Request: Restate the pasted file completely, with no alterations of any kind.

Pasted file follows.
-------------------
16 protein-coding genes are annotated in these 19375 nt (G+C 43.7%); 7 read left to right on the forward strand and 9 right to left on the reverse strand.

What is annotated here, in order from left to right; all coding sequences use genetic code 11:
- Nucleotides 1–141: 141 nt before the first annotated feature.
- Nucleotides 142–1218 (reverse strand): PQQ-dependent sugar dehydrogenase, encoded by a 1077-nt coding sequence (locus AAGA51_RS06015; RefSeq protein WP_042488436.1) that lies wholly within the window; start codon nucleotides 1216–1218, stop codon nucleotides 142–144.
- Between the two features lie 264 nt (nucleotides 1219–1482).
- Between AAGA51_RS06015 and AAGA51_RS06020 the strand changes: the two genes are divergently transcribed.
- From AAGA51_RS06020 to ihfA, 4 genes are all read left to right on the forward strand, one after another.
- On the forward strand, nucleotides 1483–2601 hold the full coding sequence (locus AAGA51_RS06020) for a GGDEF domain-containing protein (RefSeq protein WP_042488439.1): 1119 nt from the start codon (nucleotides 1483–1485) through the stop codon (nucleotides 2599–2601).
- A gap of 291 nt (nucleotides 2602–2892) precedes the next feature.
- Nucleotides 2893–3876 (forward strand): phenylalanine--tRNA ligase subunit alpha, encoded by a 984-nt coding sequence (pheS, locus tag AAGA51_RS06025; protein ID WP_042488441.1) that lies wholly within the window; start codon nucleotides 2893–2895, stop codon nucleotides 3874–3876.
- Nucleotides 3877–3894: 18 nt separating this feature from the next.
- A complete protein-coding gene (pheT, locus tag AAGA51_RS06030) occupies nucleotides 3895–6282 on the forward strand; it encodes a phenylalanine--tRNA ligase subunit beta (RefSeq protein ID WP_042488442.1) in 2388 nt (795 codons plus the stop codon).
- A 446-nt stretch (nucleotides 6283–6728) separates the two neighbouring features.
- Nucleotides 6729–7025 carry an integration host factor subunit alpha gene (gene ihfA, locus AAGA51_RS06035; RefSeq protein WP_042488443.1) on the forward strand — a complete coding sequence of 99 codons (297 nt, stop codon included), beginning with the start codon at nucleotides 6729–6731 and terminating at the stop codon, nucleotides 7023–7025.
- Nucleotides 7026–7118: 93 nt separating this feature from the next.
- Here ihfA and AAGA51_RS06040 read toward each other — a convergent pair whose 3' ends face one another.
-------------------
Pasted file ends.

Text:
16 protein-coding genes are annotated in these 19375 nt (G+C 43.7%); 7 read left to right on the forward strand and 9 right to left on the reverse strand.

What is annotated here, in order from left to right; all coding sequences use genetic code 11:
- Nucleotides 1–141: 141 nt before the first annotated feature.
- Nucleotides 142–1218 (reverse strand): PQQ-dependent sugar dehydrogenase, encoded by a 1077-nt coding sequence (locus AAGA51_RS06015; RefSeq protein WP_042488436.1) that lies wholly within the window; start codon nucleotides 1216–1218, stop codon nucleotides 142–144.
- Between the two features lie 264 nt (nucleotides 1219–1482).
- Between AAGA51_RS06015 and AAGA51_RS06020 the strand changes: the two genes are divergently transcribed.
- From AAGA51_RS06020 to ihfA, 4 genes are all read left to right on the forward strand, one after another.
- On the forward strand, nucleotides 1483–2601 hold the full coding sequence (locus AAGA51_RS06020) for a GGDEF domain-containing protein (RefSeq protein WP_042488439.1): 1119 nt from the start codon (nucleotides 1483–1485) through the stop codon (nucleotides 2599–2601).
- A gap of 291 nt (nucleotides 2602–2892) precedes the next feature.
- Nucleotides 2893–3876 (forward strand): phenylalanine--tRNA ligase subunit alpha, encoded by a 984-nt coding sequence (pheS, locus tag AAGA51_RS06025; protein ID WP_042488441.1) that lies wholly within the window; start codon nucleotides 2893–2895, stop codon nucleotides 3874–3876.
- Nucleotides 3877–3894: 18 nt separating this feature from the next.
- A complete protein-coding gene (pheT, locus tag AAGA51_RS06030) occupies nucleotides 3895–6282 on the forward strand; it encodes a phenylalanine--tRNA ligase subunit beta (RefSeq protein ID WP_042488442.1) in 2388 nt (795 codons plus the stop codon).
- A 446-nt stretch (nucleotides 6283–6728) separates the two neighbouring features.
- Nucleotides 6729–7025 carry an integration host factor subunit alpha gene (gene ihfA, locus AAGA51_RS06035; RefSeq protein WP_042488443.1) on the forward strand — a complete coding sequence of 99 codons (297 nt, stop codon included), beginning with the start codon at nucleotides 6729–6731 and terminating at the stop codon, nucleotides 7023–7025.
- Nucleotides 7026–7118: 93 nt separating this feature from the next.
- Here ihfA and AAGA51_RS06040 read toward each other — a convergent pair whose 3' ends face one another.